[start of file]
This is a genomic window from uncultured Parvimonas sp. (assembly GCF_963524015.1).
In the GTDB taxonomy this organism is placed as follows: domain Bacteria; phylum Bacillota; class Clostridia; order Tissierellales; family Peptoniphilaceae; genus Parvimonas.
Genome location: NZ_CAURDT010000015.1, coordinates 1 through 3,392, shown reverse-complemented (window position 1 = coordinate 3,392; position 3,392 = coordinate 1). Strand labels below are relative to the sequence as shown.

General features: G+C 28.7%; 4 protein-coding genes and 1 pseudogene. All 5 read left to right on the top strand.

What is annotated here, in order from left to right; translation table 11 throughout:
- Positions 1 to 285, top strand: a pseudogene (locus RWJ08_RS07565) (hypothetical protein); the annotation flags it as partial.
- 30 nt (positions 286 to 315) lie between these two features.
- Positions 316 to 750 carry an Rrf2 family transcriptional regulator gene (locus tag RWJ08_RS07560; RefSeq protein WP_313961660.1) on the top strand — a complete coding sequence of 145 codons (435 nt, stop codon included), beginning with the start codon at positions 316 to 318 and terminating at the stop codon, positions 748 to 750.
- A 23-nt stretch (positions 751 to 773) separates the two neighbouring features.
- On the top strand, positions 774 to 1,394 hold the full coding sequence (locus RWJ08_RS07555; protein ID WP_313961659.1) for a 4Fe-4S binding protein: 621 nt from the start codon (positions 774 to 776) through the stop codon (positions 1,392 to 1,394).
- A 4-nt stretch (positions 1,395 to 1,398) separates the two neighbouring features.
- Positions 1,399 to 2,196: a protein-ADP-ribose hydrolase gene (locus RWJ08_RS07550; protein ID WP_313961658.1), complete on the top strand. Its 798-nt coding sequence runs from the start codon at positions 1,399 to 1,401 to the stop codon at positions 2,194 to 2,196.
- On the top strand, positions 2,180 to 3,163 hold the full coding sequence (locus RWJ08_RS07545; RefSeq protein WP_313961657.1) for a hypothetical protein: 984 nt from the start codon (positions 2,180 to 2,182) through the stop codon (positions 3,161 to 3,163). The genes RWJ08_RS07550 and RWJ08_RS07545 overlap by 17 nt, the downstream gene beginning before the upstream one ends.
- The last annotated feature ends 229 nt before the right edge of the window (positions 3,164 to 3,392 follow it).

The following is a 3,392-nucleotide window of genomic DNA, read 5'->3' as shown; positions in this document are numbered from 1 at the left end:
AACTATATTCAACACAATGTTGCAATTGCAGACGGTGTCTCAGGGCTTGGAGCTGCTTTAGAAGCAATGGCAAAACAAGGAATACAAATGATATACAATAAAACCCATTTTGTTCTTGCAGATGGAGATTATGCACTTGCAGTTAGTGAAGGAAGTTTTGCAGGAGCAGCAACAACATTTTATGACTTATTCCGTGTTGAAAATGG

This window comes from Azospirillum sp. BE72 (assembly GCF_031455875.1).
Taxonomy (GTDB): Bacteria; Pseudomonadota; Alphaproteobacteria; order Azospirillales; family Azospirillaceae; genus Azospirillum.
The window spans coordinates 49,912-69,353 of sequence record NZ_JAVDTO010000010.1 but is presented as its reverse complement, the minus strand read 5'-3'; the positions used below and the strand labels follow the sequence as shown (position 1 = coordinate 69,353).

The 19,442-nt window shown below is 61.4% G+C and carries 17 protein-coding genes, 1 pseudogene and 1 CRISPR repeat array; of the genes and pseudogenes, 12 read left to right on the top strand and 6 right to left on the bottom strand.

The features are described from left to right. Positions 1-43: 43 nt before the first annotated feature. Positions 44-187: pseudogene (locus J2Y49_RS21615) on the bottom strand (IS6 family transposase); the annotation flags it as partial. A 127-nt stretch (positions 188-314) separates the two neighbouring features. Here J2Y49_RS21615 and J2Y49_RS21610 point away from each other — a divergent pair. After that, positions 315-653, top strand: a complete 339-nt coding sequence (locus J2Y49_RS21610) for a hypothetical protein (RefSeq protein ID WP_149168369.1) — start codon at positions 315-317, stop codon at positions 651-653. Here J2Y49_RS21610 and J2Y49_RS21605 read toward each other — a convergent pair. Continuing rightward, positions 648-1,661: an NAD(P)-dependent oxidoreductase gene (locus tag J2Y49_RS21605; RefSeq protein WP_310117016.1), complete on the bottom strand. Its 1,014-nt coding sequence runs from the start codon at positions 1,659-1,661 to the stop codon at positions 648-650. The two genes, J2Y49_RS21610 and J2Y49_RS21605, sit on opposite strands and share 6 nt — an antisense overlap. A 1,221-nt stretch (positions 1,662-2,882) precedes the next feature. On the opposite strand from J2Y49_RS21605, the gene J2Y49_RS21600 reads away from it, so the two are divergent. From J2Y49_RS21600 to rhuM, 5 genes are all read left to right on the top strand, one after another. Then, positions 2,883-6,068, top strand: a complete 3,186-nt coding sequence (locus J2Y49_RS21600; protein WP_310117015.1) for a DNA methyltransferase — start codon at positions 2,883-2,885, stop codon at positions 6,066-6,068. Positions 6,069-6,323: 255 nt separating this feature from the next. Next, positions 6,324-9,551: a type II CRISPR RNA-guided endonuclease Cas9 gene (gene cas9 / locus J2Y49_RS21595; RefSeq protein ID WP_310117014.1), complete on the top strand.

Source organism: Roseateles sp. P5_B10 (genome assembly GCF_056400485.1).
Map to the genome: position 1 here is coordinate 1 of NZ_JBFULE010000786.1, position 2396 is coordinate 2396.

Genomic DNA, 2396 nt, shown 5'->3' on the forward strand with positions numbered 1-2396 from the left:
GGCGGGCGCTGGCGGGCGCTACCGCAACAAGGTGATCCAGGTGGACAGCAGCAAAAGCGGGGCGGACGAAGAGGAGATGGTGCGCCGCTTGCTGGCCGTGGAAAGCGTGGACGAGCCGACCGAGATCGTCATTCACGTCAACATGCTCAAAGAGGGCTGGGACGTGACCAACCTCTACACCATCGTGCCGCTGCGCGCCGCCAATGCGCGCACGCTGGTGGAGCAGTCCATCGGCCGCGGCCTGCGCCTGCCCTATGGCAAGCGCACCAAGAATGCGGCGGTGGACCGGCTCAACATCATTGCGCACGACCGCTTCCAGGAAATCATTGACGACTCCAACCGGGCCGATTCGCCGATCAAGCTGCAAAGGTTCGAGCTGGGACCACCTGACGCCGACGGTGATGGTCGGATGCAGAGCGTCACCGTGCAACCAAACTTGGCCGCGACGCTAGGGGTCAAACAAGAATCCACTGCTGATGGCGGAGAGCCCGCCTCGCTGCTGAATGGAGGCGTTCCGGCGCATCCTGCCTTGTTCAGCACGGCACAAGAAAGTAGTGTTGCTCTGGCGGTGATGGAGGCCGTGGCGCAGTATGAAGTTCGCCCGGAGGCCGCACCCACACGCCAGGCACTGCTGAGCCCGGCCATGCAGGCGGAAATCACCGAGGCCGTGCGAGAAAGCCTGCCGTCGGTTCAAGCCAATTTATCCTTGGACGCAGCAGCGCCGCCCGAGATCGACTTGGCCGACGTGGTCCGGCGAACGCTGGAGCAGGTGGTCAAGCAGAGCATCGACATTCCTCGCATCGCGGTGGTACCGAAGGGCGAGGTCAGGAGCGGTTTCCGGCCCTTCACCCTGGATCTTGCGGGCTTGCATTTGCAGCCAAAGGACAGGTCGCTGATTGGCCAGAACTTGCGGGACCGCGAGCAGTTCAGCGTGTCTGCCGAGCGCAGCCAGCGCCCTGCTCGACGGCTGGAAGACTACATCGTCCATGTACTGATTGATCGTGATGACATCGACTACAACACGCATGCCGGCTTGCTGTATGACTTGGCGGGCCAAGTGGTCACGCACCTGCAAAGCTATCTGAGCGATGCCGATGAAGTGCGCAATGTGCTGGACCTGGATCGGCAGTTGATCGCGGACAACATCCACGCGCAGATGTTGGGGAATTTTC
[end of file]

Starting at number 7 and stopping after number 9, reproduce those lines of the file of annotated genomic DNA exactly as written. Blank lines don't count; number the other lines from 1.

- 30 nt (positions 286 to 315) lie between these two features.
- Positions 316 to 750 carry an Rrf2 family transcriptional regulator gene (locus tag RWJ08_RS07560; RefSeq protein WP_313961660.1) on the top strand — a complete coding sequence of 145 codons (435 nt, stop codon included), beginning with the start codon at positions 316 to 318 and terminating at the stop codon, positions 748 to 750.
- A 23-nt stretch (positions 751 to 773) separates the two neighbouring features.